logo-fast uniblau klein.png

IRTG / Soft Matter Science
Freiburger Materialforschungszentrum
Stefan-Meier-Str. 21
79104 Freiburg, Germany

+49 761 203 678 34

|    Flyer   |   Poster   |

You are here: Home Events Prof. Ulrich Schwarz "Material laws for cells and tissues"

Prof. Ulrich Schwarz "Material laws for cells and tissues"

— filed under:

University of Heidelberg, Institute for Theoretical Physics

  • Seminar
When Dec 05, 2012
from 02:15 PM to 03:00 PM
Where Hörsaal Makromolekulare Chemie, Stefan-Meier-Str. 31, Freiburg
Add event to calendar vCal

Cells and tissues have unusual material properties which result from active processes like growth and contractility. In this talk, we will discuss how active contractility of cells and tissues can be modeled using concepts from soft condensed matter and statistical physics. Recently we have found that the shape of contractile model tissue pinned at discrete sites can be described neither by tension-based Laplace laws nor by traditional elasticity theory [1]. Rather a satisfying theoretical explanation of tissue shape as a function of pinning geometry could be achieved only by combining elements of tension and elasticity in the theoretical framework of actively contracting cable networks [1,2]. In contrast to spring networks, which correspond to material laws often used in approaches based on the finite element method (FEM), cable networks do not propagate compression. Under active contraction, they do not have a reference shape and therefore are only stable in combination with adhesion sites. Actively contracting cable networks are well suited for multi-scale modeling in the biological context, because their locally defined structural properties can be easily coupled to additional degrees of freedom. In contrast, FEM-models are especially suited if global systems properties are of interest. Here contractility can be modeled by including a negative pressure into the elastic equations (like for thermal cooling). We demonstrate the application of this approach by predicting the experimentally observed localization of stresses and strains to the periphery of epithelial monolayers [3].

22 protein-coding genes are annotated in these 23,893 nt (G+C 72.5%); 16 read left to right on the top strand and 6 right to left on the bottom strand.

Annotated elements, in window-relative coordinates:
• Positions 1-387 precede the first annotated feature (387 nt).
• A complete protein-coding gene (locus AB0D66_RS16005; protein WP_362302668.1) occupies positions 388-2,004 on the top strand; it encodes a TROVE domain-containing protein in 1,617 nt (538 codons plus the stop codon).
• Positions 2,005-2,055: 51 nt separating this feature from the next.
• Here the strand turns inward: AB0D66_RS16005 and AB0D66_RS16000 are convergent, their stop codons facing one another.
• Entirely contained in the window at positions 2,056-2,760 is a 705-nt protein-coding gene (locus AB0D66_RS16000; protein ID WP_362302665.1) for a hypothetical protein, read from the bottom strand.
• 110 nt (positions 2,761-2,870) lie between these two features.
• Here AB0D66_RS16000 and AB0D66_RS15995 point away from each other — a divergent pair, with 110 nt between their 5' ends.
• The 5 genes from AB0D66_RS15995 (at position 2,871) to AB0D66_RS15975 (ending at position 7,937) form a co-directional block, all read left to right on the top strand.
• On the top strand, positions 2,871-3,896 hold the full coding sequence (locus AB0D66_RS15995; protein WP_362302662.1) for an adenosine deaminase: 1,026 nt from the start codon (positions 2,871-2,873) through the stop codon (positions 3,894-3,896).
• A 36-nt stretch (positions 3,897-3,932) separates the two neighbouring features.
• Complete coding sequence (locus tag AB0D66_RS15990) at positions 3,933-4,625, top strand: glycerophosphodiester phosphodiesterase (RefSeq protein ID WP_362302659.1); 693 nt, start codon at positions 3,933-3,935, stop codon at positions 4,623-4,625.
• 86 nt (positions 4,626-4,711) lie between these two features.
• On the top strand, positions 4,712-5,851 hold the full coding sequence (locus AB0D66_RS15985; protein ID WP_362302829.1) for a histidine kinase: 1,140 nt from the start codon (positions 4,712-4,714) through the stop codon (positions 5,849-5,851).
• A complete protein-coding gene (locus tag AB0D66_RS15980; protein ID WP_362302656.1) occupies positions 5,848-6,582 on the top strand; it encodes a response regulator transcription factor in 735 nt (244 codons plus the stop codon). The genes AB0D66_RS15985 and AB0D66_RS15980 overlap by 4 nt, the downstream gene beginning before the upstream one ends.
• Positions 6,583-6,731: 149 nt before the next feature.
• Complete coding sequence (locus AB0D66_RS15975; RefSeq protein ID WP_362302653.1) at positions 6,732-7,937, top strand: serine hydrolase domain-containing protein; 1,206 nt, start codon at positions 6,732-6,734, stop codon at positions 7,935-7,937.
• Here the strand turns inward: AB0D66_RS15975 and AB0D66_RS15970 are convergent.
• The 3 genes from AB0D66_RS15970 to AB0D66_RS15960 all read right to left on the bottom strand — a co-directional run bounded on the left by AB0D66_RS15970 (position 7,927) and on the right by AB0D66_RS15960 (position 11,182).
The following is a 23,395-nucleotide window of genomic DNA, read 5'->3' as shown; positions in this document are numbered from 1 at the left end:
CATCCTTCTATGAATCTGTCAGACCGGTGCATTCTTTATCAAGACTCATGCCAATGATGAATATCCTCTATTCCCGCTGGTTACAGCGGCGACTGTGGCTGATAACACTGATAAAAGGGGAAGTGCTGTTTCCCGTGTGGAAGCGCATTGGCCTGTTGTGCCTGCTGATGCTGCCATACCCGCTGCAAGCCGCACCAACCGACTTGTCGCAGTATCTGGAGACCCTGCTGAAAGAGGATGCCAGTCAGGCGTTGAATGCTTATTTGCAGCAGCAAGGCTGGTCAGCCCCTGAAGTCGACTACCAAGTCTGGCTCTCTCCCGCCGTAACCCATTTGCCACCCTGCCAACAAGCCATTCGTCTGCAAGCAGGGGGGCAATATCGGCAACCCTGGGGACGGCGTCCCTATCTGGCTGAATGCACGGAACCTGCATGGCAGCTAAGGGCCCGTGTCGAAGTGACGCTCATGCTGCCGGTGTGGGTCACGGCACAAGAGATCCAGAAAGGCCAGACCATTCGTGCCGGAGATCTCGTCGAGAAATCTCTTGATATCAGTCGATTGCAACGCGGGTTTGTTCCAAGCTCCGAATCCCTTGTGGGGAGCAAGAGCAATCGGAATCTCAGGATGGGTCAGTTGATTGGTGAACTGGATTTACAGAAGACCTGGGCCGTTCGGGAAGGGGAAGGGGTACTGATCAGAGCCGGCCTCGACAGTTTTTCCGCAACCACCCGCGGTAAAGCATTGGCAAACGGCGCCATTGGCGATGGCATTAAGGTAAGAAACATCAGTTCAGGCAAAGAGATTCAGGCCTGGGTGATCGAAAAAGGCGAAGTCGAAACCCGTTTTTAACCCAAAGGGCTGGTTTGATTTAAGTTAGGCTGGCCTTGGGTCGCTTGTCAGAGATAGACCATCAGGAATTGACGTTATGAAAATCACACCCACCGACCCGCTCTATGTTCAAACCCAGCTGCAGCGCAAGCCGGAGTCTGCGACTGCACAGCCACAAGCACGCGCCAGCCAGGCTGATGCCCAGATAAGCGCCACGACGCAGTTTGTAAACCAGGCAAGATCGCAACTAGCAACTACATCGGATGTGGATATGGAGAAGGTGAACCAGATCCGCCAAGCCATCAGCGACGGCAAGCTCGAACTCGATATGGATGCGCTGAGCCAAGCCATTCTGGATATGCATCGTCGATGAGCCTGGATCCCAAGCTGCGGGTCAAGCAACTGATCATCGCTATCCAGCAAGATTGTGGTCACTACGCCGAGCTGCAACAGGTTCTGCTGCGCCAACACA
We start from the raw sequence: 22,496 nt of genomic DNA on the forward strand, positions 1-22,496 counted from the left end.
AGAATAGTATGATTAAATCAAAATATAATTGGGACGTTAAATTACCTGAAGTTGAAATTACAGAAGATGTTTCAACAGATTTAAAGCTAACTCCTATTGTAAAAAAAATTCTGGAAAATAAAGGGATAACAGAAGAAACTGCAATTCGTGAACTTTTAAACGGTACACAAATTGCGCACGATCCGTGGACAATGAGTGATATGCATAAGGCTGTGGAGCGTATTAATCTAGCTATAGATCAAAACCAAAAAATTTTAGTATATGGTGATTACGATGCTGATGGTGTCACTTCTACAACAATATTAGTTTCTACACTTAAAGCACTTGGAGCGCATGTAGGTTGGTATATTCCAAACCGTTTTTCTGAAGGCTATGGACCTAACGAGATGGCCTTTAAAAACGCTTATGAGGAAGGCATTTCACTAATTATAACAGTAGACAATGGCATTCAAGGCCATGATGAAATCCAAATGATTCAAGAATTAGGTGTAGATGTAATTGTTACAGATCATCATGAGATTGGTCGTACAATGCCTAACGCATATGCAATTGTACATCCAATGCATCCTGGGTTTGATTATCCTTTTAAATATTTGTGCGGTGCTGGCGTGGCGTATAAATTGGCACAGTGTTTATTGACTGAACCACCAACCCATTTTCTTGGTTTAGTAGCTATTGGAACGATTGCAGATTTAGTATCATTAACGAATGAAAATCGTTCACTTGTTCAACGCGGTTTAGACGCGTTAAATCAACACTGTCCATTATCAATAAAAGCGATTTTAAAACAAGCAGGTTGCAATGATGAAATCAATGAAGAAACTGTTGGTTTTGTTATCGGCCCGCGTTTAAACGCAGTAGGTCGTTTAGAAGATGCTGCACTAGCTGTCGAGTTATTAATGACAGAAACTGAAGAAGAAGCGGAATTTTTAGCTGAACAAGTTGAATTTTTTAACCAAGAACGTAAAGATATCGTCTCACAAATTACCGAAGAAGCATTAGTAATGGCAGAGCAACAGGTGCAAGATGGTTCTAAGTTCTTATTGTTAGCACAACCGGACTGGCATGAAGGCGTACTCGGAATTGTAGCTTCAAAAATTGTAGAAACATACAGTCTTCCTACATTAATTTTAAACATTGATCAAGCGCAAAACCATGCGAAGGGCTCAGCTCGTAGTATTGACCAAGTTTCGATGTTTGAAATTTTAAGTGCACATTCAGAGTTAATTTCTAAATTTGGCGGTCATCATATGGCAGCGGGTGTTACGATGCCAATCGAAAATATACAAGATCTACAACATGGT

[1] I. B. Bischofs et al., Biophys. J. 95, 3488-3496 (2008)
[2] P. Guthardt Torres et al., Phys. Rev. E 85, 011913 (2012)
[3] C. M. Edwards and U. S. Schwarz, Phys. Rev. Lett. 107, 128101 (2011)

Personal tools